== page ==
Salt: The Shocking Truth
Healthy Guy, M.A.

           Are you slowly losing your eyesight or hearing as you age? Do you seem to be experiencing erectile dysfunction, prostate difficulties, or other organ and sexually related problems as you grow older? Well, it may be related to your salt consumption.

           A slow deterioration of eyesight, hearing, prostate problems, erectile dysfunction, and premature aging are all problems related to smoking, however if you don't smoke and are still experiencing some of these problems as you grow older, you might want to examine your salt consumption. Smoking destroys the elasticity of the arterial walls throughout the entire body and restricts blood flow through the smaller capillaries causing an eventual deterioration of the eyesight, hearing, prostate, and subsequent erectile dysfunction due to an abundance of free radicals 1 from constituents of the gas phase of tobacco smoke 2 which are deposited in the arteries. This creates serious problems throughout the body and especially to life sustaining organs due to diminished blood flow and lack of oxygen.

           Salt also destroys the elasticity of arteries and capillaries just as smoking does except that salt is a totally different constituent. The common name for the damage which salt does to the arteries is hardening of the arteries, and it will ultimately cause a stroke and possible death when an artery eventually becomes too brittle and breaks from the hardening effect that is taking place. This damage to the arteries is very similar to the tobacco smoke damage. When arteries lack the proper elasticity, blood has a difficult time getting into the capillaries, the small thin-walled vessels, in route to a healthy organ because efficient blood flow is dependent upon proper expansion and contraction of arteries and capillaries. The organ becomes even more effected when the size of the artery decreases due to excessive salt or free radical deposits on the arterial walls. The blood flow through the capillaries diminishes causing deterioration of the eyes, hearing, prostate, and sexual organs. The results can be devastating if an organ cannot get proper blood flow.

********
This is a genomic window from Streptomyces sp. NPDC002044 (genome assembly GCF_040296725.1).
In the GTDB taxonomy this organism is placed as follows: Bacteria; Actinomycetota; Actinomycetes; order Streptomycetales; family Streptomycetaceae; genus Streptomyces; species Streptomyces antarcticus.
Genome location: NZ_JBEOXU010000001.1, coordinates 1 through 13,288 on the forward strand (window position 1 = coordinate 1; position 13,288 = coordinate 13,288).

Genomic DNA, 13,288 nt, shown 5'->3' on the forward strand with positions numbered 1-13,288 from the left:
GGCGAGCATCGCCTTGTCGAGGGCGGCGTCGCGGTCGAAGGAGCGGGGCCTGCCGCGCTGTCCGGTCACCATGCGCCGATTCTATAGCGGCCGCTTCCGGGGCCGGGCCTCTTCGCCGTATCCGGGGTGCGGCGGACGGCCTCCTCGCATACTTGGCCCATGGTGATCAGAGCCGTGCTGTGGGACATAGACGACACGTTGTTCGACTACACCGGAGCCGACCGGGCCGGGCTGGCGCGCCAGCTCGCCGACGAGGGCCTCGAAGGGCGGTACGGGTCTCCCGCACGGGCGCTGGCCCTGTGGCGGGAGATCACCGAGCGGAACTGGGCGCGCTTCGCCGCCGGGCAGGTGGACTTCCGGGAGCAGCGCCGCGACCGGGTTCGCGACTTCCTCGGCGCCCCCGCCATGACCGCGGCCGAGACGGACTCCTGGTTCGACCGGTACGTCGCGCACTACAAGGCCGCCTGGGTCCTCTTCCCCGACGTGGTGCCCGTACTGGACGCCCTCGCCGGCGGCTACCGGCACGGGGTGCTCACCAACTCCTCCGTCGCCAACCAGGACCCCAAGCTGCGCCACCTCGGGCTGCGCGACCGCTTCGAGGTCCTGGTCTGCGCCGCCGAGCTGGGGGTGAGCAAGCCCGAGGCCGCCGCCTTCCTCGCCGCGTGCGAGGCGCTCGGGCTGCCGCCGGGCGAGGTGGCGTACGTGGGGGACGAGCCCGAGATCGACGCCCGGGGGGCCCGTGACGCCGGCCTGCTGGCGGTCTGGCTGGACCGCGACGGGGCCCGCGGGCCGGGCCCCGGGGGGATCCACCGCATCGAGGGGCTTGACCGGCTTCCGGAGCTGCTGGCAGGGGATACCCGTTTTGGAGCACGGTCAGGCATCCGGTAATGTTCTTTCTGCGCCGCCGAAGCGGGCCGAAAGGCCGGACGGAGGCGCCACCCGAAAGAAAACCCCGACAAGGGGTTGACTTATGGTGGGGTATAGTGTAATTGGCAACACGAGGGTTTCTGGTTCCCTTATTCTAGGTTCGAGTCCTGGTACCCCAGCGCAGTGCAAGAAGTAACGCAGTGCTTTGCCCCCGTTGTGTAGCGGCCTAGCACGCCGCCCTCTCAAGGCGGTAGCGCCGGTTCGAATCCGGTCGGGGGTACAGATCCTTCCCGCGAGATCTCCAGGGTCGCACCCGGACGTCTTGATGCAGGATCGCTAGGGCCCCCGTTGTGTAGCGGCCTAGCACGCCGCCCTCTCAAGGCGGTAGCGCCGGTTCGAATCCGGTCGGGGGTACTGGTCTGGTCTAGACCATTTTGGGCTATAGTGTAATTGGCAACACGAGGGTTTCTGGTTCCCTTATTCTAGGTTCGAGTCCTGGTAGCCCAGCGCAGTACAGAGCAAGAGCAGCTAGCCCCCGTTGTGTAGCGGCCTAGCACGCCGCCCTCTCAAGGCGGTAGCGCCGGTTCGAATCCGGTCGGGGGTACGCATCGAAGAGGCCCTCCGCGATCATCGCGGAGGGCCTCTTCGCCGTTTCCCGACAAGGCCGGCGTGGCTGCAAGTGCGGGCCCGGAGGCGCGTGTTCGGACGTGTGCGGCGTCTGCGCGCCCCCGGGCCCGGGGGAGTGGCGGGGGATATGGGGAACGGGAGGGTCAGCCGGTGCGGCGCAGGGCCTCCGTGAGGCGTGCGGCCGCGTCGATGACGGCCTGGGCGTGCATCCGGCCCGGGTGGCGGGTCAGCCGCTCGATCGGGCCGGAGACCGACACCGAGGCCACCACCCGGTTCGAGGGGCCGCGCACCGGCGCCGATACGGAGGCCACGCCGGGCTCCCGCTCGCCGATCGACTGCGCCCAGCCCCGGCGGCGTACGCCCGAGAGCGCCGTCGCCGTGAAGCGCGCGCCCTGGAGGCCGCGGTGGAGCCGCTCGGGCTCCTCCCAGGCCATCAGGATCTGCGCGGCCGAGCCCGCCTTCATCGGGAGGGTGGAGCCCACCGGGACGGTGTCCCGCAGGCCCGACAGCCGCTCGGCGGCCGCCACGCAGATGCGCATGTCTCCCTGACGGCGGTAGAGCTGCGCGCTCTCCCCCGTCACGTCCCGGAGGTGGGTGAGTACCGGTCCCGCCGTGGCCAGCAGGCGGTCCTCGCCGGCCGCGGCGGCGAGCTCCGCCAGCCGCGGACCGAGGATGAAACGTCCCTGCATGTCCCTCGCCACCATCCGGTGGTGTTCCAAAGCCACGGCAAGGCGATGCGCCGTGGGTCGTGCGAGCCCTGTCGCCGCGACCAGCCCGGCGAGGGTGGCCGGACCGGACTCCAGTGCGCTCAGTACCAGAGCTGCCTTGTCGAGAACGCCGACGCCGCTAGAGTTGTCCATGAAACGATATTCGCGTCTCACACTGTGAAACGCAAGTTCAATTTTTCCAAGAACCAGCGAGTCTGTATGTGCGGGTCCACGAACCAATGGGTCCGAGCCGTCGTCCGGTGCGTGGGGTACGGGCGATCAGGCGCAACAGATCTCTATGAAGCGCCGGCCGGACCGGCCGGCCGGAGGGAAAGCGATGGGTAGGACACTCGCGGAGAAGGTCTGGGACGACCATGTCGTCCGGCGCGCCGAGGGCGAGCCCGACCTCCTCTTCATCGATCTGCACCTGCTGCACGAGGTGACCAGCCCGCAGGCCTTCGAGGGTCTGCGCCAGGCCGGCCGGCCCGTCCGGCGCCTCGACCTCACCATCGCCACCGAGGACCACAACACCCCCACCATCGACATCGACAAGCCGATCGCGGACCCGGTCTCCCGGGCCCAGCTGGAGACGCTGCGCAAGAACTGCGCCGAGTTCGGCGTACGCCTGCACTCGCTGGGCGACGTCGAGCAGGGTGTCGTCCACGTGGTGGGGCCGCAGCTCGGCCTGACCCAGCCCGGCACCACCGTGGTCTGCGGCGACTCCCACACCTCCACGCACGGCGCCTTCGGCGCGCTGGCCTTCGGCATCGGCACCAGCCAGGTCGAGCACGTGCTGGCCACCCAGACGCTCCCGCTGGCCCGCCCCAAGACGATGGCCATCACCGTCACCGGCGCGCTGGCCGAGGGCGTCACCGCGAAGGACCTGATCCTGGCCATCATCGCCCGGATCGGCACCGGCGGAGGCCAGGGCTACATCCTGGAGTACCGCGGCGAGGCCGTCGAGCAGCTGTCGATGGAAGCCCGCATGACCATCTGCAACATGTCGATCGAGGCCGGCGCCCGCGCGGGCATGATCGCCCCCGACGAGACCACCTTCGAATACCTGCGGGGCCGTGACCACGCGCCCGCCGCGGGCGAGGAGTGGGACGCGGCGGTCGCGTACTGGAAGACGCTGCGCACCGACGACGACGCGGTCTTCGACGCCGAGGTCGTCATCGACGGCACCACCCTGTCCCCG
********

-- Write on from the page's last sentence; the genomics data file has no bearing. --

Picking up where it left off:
The process of aging is directly correlated to the condition of the arteries. 3 Deposits from salt and other free radicals form on the arterial walls and are a major contributor to aging. Keeping the arteries clean is the key to longevity and good health.

           You have probably been told that you need salt for your body or that a little bit of salt will not hurt you. Well, the truth is that you don't need salt at all. You need sodium! So why all the confusion about needing salt in your diet? It is like this. Sodium is an important mineral in the body as it is responsible for sending the message from the brain to muscles through the nervous system so that your body will move its muscles on command. When you want to move your arm or any muscle in the body, the brain sends a message to a sodium molecule who passes it to a potassium molecule and then back to a sodium molecule etc., etc., until it gets to its final destination and the muscle moves. This is known as the sodium-potassium ion exchange. Therefore without sodium, you would never be able to move one muscle of your body. Regardless, it is not common table salt that the body needs in order to sustain life. It is sodium. Sodium just happens to be an element in common table salt which is known as sodium chloride and that is where the confusion exists. Therefore, salt is not a necessary compound in order for the body to survive, but rather sodium is the necessary life sustaining element. Ironically, sodium is found in all plants so you are getting plenty of sodium everyday without even realizing it every time you eat a food that comes from a plant. Studies by the Department of Medicine at the Medical College of Wisconsin have shown 4 that blood pressure is not increased by a high sodium intake unless it is accompanied by chloride. Common table salt being sodium chloride, therefore, actually destroys life rather than sustains it as we are led to believe.